This study aimed to systematically review the literature pertaining to parental alienation to determine best practice for therapists and legal practitioners. Medline, Embase, and PsycINFO academic

Are intensive parental alienation treatments effective and safe for children and adolescents?

  • J. Mercer
  • Psychology
    Journal of Child Custody
  • 2019
Abstract Strong claims have been made for the possibility of diagnostic discrimination between children who refuse contact with a nonpreferred divorced parent due to parental alienation (PA) created

U.S. child custody outcomes in cases involving parental alienation and abuse allegations: what do the data show?

  • Joan S. Meier
  • Psychology
    Journal of Social Welfare and Family Law
  • 2020
ABSTRACT Family court and abuse professionals have long been polarized over the use of parental alienation claims to discredit a mother alleging that the father has been abusive or is unsafe for the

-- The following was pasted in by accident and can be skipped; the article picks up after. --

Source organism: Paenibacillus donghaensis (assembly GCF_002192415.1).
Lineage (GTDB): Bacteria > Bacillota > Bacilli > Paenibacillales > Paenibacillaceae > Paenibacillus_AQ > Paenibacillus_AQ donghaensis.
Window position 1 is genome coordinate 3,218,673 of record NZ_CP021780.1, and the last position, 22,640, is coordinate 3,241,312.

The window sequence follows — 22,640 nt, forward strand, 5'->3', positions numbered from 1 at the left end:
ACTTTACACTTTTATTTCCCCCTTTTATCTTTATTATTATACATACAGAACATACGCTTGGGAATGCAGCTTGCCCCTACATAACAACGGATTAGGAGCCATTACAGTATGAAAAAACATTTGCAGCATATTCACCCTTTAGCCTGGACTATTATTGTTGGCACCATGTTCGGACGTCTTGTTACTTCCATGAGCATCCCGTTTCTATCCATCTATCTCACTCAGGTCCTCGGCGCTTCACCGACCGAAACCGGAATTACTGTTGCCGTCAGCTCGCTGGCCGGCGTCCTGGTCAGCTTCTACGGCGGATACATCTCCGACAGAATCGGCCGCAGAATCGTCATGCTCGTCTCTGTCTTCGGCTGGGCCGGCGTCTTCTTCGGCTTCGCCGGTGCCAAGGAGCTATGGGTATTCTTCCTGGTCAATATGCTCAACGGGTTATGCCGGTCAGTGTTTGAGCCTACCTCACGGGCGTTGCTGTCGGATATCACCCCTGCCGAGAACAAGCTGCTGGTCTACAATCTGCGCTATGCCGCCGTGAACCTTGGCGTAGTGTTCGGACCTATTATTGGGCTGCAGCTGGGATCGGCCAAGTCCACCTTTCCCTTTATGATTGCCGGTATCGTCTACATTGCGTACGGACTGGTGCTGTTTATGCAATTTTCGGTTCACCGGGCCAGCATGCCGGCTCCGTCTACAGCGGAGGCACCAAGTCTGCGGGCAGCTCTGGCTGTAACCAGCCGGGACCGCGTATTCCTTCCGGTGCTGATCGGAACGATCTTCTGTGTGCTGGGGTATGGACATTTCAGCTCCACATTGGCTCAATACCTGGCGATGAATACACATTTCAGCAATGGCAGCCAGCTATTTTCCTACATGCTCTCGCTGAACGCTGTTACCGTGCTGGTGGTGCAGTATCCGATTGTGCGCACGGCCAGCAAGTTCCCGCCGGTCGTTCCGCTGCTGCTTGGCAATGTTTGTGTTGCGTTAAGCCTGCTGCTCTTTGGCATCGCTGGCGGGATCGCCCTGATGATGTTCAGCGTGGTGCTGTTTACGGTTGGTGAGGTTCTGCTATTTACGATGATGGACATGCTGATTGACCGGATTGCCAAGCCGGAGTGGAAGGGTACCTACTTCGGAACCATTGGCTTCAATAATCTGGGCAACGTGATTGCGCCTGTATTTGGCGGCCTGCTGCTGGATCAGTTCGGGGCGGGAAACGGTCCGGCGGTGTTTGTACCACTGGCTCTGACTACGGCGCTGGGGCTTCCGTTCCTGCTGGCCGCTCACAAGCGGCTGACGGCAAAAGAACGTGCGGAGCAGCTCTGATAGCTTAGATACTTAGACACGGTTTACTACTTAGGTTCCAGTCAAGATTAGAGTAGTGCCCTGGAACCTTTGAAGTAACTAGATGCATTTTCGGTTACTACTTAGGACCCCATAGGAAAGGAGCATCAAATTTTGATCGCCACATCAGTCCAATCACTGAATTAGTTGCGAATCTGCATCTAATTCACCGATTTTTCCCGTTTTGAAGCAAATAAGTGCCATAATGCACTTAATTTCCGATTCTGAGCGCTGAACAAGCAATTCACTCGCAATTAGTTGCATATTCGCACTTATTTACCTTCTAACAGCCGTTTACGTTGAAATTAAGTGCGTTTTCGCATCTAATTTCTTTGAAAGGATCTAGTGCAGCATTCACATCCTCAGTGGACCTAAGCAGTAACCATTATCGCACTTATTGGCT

Parental Alienation Syndrome in Italian legal judgments: an exploratory study.

The Life Paths and Lived Experiences of Adults Who Have Experienced Parental Alienation: A Retrospective Study

This qualitative study concerns the life paths and lived experiences of 6 adults who have been alienated from a parent in the past. The results suggest several hypotheses concerning the factors that

Differentiating Alienated From Not Alienated Children: A Pilot Study

The subjects of this study were 40 consecutive children in a child therapy and evaluation agency, half of whom were seen for reunification therapy and half for other reasons related to parent–child

An Objective Measure of Splitting in Parental Alienation: The Parental Acceptance–Rejection Questionnaire

Assessment of the usefulness of the Parental Acceptance–Rejection Questionnaire (PARQ) in identifying and quantifying the degree of splitting showed that severely alienated children engaged in a high level of splitting, by perceiving the preferred parent inextremely positive terms and the rejected parent in extremely negative terms.